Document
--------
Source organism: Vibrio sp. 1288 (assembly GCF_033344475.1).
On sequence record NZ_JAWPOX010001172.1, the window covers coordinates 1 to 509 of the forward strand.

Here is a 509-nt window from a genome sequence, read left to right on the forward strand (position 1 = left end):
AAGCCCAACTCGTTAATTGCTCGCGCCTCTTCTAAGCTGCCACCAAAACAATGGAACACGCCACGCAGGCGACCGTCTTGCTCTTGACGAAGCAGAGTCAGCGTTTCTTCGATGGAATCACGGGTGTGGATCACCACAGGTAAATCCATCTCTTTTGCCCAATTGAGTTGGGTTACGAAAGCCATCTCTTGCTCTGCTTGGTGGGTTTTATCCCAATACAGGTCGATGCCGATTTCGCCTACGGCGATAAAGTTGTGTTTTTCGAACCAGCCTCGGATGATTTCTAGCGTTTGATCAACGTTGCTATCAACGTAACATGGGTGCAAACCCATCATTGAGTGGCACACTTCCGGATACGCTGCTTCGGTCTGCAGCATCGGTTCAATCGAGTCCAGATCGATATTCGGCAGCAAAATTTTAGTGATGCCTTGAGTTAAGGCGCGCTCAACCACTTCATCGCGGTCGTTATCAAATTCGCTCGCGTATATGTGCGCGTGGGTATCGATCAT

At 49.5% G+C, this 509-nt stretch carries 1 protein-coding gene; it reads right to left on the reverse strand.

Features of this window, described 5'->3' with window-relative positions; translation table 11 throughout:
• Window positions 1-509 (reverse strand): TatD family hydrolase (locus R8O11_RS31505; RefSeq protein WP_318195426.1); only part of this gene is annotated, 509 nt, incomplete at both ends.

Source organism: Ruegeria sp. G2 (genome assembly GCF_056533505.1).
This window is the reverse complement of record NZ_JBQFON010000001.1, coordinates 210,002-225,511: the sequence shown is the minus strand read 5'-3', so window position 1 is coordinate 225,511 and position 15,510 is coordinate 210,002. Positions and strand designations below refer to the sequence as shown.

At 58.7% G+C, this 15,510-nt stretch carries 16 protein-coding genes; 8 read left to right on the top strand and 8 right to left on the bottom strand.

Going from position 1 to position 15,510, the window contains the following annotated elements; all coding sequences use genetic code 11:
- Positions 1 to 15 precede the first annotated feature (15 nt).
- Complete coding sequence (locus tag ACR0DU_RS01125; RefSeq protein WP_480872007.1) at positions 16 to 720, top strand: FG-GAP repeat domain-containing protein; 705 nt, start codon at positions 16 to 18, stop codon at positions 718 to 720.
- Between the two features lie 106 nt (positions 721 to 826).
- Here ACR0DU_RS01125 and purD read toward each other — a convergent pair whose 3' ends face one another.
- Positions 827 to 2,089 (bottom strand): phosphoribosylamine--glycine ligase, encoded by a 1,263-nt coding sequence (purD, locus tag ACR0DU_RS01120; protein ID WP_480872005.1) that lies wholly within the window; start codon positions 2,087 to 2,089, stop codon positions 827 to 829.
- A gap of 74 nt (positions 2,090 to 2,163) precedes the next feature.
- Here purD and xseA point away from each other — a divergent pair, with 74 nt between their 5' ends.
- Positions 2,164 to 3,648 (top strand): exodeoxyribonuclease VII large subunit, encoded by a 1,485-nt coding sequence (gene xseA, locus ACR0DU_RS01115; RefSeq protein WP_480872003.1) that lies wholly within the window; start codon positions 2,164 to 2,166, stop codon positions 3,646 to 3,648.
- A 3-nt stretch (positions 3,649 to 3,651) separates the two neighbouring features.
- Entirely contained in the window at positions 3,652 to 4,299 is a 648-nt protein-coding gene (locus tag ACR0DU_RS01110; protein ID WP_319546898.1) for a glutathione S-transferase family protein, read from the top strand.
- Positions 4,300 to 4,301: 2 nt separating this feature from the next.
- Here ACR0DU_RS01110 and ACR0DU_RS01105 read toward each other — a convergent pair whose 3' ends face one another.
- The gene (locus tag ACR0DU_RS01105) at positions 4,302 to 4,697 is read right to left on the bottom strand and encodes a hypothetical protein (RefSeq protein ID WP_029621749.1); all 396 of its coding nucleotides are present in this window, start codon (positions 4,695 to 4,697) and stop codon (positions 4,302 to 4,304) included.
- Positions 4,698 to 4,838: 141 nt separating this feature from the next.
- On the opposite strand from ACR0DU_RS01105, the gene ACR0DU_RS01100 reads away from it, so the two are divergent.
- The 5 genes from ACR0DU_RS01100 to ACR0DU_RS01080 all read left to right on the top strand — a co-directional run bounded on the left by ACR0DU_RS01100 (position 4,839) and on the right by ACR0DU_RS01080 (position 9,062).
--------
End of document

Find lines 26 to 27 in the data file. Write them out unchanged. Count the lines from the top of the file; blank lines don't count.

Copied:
- On the opposite strand from ACR0DU_RS01105, the gene ACR0DU_RS01100 reads away from it, so the two are divergent.
- The 5 genes from ACR0DU_RS01100 to ACR0DU_RS01080 all read left to right on the top strand — a co-directional run bounded on the left by ACR0DU_RS01100 (position 4,839) and on the right by ACR0DU_RS01080 (position 9,062).